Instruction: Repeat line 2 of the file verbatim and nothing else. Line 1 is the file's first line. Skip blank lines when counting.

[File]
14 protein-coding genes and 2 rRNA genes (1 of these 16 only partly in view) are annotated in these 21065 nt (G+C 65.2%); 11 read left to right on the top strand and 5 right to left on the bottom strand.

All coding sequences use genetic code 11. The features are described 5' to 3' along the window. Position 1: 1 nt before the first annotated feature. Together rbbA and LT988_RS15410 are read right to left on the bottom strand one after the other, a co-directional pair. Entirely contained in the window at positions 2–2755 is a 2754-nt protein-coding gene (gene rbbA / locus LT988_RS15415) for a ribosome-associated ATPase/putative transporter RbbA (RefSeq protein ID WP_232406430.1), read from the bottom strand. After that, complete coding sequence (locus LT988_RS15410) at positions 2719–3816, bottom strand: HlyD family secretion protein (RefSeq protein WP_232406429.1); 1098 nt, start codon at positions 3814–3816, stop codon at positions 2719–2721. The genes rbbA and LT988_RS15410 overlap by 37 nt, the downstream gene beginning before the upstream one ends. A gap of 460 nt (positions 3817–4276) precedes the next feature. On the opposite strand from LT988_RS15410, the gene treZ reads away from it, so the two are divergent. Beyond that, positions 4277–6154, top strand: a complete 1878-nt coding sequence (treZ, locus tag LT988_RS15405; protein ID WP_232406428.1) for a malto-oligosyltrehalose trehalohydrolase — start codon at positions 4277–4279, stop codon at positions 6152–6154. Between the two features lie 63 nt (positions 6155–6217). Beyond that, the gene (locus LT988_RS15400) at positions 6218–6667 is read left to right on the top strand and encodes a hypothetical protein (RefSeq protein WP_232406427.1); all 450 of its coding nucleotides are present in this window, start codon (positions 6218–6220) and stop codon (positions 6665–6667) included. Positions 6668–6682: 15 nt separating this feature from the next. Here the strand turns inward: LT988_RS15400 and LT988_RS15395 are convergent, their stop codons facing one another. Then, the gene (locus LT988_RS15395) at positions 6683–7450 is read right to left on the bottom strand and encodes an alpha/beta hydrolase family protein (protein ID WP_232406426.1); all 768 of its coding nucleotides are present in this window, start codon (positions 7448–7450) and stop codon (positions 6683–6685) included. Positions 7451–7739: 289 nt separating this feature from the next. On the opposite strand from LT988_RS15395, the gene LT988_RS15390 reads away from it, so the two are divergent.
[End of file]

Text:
All coding sequences use genetic code 11. The features are described 5' to 3' along the window. Position 1: 1 nt before the first annotated feature. Together rbbA and LT988_RS15410 are read right to left on the bottom strand one after the other, a co-directional pair. Entirely contained in the window at positions 2–2755 is a 2754-nt protein-coding gene (gene rbbA / locus LT988_RS15415) for a ribosome-associated ATPase/putative transporter RbbA (RefSeq protein ID WP_232406430.1), read from the bottom strand. After that, complete coding sequence (locus LT988_RS15410) at positions 2719–3816, bottom strand: HlyD family secretion protein (RefSeq protein WP_232406429.1); 1098 nt, start codon at positions 3814–3816, stop codon at positions 2719–2721. The genes rbbA and LT988_RS15410 overlap by 37 nt, the downstream gene beginning before the upstream one ends. A gap of 460 nt (positions 3817–4276) precedes the next feature. On the opposite strand from LT988_RS15410, the gene treZ reads away from it, so the two are divergent. Beyond that, positions 4277–6154, top strand: a complete 1878-nt coding sequence (treZ, locus tag LT988_RS15405; protein ID WP_232406428.1) for a malto-oligosyltrehalose trehalohydrolase — start codon at positions 4277–4279, stop codon at positions 6152–6154. Between the two features lie 63 nt (positions 6155–6217). Beyond that, the gene (locus LT988_RS15400) at positions 6218–6667 is read left to right on the top strand and encodes a hypothetical protein (RefSeq protein WP_232406427.1); all 450 of its coding nucleotides are present in this window, start codon (positions 6218–6220) and stop codon (positions 6665–6667) included. Positions 6668–6682: 15 nt separating this feature from the next. Here the strand turns inward: LT988_RS15400 and LT988_RS15395 are convergent, their stop codons facing one another. Then, the gene (locus LT988_RS15395) at positions 6683–7450 is read right to left on the bottom strand and encodes an alpha/beta hydrolase family protein (protein ID WP_232406426.1); all 768 of its coding nucleotides are present in this window, start codon (positions 7448–7450) and stop codon (positions 6683–6685) included. Positions 7451–7739: 289 nt separating this feature from the next. On the opposite strand from LT988_RS15395, the gene LT988_RS15390 reads away from it, so the two are divergent.